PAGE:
The baseball lockout continues, but Lonnie’s Jukebox is open for business and spinning records by a special guest. Continue reading
Before I get to my baseball post, I want to pause a moment in remembrance of my long-time friend Wayne Tenenbaum. Wayne died on January 23 at the age of 80. A couple of years ago, I wrote a tribute to Ray Webb who I dubbed the “Most Unforgettable Character I Ever Met.” On reflection, Wayne might be tied with Ray for that title. Or maybe he is the most unforgettable from a different genre. The common trait was that they both made me laugh for decades. Continue reading
In the fall of 1964, I started law school at the University of Missouri at Kansas City. I soon met second-year student Wayne Tenenbaum, and we immediately hit it off. It was a friendship that continued uninterrupted for the next 57 years. Wayne died on January 23, 2022, at the age of 80. Obituary here.
Starting in 2002, I have posted an annual message for Martin Luther King Jr. Day. For the last several years, the message has been part of Hot Stove, and last year’s post was titled “Buck O’Neil on the Mountaintop.” It told the story of how Buck O’Neil, like Moses and King, had been to the mountaintop and seen – but not entered – the “Promised Land.” For Moses, the Promised Land was Israel. For King, equality, as eloquently presented in his last speech, “I’ve Been to the Mountaintop.” For Buck, the Hall of Fame. He was on the ballot in 2006, but did not receive the needed votes. Continue reading
It happened on August 9 this year. I turned 80. An octogenarian. OMG.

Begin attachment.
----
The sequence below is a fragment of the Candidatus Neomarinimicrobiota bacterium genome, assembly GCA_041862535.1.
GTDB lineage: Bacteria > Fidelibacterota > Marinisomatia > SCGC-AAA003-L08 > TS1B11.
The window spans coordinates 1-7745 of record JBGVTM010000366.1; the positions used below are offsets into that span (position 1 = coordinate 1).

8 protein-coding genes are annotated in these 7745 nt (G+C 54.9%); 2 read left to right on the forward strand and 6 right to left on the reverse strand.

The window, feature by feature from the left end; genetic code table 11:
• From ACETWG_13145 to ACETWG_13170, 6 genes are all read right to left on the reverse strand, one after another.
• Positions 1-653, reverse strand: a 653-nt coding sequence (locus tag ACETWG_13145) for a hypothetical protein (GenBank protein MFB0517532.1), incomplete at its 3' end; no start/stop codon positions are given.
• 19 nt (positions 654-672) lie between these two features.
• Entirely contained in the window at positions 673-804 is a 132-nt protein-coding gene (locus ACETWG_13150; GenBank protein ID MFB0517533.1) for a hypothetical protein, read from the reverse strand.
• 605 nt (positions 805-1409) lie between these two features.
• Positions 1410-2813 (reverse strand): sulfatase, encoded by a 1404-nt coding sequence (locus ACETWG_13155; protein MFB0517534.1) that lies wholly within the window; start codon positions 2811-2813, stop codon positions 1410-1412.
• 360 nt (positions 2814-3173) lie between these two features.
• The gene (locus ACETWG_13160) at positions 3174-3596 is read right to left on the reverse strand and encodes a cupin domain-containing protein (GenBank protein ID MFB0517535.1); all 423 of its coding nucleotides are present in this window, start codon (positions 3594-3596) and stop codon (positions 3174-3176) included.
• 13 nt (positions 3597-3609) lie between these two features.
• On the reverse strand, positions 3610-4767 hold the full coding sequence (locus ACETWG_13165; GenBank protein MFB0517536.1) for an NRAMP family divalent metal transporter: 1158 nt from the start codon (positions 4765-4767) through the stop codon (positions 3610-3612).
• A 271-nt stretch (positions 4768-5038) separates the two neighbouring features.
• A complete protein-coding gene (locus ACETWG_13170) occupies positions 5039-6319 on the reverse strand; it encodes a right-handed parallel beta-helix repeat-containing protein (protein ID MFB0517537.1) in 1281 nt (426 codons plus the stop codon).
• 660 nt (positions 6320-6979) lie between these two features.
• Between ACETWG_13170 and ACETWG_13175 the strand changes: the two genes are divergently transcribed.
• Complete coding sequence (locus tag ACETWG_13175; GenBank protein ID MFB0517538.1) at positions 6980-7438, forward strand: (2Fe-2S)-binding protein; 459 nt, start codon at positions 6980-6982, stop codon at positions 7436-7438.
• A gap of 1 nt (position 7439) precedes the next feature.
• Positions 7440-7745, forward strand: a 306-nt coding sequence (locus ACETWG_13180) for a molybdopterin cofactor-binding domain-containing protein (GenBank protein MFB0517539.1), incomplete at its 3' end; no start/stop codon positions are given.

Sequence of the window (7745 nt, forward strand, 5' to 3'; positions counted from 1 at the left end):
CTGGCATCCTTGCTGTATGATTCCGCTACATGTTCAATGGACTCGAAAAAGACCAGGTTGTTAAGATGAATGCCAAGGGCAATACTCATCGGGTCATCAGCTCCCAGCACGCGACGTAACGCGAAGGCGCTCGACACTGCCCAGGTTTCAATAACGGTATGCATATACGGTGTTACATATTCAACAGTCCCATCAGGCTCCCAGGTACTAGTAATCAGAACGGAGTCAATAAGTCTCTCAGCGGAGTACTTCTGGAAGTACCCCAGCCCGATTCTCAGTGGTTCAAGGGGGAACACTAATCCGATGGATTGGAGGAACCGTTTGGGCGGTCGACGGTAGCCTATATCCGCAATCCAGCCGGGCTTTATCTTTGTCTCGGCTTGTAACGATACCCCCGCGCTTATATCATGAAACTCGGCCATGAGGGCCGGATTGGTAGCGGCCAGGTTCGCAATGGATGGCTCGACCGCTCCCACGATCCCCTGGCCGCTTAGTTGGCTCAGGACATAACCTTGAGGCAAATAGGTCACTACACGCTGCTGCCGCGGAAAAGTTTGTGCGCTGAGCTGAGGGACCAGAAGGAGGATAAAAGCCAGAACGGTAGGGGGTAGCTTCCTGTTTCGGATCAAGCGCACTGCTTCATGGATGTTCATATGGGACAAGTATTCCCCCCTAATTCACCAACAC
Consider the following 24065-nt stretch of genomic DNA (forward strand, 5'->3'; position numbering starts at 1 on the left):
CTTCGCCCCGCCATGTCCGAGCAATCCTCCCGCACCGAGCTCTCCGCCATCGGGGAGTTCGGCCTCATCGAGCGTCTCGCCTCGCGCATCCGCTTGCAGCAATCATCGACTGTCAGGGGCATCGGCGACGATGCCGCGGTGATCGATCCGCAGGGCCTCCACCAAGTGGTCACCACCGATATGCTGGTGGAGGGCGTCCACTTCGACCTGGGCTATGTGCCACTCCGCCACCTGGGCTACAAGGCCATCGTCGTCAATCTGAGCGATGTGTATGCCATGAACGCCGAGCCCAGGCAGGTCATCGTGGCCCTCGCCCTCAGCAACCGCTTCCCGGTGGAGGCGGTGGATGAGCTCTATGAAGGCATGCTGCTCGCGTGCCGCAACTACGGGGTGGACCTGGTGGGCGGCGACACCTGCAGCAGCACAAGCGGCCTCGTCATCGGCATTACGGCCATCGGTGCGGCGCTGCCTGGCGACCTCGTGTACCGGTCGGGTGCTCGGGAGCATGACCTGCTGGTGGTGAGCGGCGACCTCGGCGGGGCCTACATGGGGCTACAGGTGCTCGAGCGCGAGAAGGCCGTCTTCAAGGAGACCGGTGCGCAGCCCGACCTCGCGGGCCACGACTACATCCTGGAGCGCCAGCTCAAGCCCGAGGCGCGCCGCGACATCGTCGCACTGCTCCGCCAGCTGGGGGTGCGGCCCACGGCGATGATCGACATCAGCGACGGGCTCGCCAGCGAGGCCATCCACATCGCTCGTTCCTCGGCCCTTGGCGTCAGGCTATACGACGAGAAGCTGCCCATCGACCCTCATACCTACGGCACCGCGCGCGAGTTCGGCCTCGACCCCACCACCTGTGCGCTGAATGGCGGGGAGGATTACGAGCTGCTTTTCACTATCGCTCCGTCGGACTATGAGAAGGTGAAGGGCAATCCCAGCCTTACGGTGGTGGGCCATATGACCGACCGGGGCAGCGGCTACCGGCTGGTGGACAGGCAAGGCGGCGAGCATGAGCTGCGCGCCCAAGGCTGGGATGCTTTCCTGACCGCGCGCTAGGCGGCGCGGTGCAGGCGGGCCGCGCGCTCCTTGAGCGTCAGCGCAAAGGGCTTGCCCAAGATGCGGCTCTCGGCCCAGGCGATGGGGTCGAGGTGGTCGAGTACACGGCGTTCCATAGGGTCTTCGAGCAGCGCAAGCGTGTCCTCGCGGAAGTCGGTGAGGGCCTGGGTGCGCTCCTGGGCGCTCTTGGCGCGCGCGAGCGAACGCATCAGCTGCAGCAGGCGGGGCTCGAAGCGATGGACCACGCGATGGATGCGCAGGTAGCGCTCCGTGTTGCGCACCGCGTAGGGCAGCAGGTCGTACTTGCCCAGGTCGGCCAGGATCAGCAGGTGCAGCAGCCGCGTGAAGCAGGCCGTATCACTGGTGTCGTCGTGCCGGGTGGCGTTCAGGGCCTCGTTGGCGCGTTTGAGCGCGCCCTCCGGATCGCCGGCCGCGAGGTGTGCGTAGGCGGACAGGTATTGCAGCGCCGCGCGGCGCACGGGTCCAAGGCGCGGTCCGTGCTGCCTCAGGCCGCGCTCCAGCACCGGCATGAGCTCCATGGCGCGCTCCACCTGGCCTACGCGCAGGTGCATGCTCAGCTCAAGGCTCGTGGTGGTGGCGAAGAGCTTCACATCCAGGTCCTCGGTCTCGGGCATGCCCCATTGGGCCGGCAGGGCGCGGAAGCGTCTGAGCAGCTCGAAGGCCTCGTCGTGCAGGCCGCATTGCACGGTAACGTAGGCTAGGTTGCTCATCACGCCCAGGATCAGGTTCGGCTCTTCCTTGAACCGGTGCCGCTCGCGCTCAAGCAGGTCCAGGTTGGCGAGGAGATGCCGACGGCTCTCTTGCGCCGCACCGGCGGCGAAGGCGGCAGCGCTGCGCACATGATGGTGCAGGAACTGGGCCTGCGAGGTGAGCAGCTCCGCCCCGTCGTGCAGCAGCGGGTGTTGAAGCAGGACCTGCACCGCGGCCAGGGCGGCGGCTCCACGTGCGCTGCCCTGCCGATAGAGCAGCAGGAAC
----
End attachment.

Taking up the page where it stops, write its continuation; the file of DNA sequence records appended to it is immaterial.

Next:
For most of my life, I thought “octogenarian” was synonymous with “old.” Just like this word cloud says.
Looking for a Christmas gift for a baseball fan? Or trying to nudge someone to give you a cool gift? Maybe a good book.
Two weeks ago, the New Yorker ran an excellent article about Pembroke-Country Day School, an all-boys private school in Kansas City (later to be merged into a coed school now known as Pembroke Hill). The author, 1973 Pem-Day graduate David Owen, tells the story of how primarily white senior classes from the 1960s booked rhythm and blues acts to play at their proms. Owen also adds context related to race and segregation in music and schools in those times. Click here for the article, but you may hit a paywall.
Rita and I were at the Negro Leagues Baseball Museum yesterday. We wanted to be “in the room where it happened” when word came that Buck O’Neil would be in the Hall of Fame. We were optimistic, but guarded. A similar crowd gathered in 2006, and Buck did not make it.
Need some winter baseball reading?
Pat O’Neill and Tom Coffman are continuing their saloon book tour for Ted Sullivan: Barnacle of Baseball. Continue reading